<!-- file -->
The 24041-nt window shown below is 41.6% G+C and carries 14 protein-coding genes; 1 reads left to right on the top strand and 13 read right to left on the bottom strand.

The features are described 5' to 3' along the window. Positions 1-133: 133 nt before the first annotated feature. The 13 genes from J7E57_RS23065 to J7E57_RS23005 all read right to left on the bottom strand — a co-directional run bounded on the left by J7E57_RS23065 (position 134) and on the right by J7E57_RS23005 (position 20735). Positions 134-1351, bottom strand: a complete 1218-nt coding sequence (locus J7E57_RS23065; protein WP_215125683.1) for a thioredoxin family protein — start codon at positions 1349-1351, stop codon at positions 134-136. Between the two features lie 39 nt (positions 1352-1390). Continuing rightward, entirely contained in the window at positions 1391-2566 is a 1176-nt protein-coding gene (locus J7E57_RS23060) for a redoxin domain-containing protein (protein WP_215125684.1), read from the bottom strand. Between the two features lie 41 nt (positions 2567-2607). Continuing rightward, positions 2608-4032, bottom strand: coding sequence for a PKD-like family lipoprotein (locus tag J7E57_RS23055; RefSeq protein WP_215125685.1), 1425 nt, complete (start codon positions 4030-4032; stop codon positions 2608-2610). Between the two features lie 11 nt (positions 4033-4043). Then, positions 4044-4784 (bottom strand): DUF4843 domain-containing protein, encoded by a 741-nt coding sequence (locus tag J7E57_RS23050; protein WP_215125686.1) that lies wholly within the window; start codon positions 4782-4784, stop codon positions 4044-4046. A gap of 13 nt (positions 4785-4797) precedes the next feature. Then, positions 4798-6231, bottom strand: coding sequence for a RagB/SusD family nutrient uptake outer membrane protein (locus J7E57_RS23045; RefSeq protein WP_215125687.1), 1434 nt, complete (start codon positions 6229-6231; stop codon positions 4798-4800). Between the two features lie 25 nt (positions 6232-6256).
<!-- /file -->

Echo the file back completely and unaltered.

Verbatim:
The 24041-nt window shown below is 41.6% G+C and carries 14 protein-coding genes; 1 reads left to right on the top strand and 13 read right to left on the bottom strand.

The features are described 5' to 3' along the window. Positions 1-133: 133 nt before the first annotated feature. The 13 genes from J7E57_RS23065 to J7E57_RS23005 all read right to left on the bottom strand — a co-directional run bounded on the left by J7E57_RS23065 (position 134) and on the right by J7E57_RS23005 (position 20735). Positions 134-1351, bottom strand: a complete 1218-nt coding sequence (locus J7E57_RS23065; protein WP_215125683.1) for a thioredoxin family protein — start codon at positions 1349-1351, stop codon at positions 134-136. Between the two features lie 39 nt (positions 1352-1390). Continuing rightward, entirely contained in the window at positions 1391-2566 is a 1176-nt protein-coding gene (locus J7E57_RS23060) for a redoxin domain-containing protein (protein WP_215125684.1), read from the bottom strand. Between the two features lie 41 nt (positions 2567-2607). Continuing rightward, positions 2608-4032, bottom strand: coding sequence for a PKD-like family lipoprotein (locus tag J7E57_RS23055; RefSeq protein WP_215125685.1), 1425 nt, complete (start codon positions 4030-4032; stop codon positions 2608-2610). Between the two features lie 11 nt (positions 4033-4043). Then, positions 4044-4784 (bottom strand): DUF4843 domain-containing protein, encoded by a 741-nt coding sequence (locus tag J7E57_RS23050; protein WP_215125686.1) that lies wholly within the window; start codon positions 4782-4784, stop codon positions 4044-4046. A gap of 13 nt (positions 4785-4797) precedes the next feature. Then, positions 4798-6231, bottom strand: coding sequence for a RagB/SusD family nutrient uptake outer membrane protein (locus J7E57_RS23045; RefSeq protein WP_215125687.1), 1434 nt, complete (start codon positions 6229-6231; stop codon positions 4798-4800). Between the two features lie 25 nt (positions 6232-6256).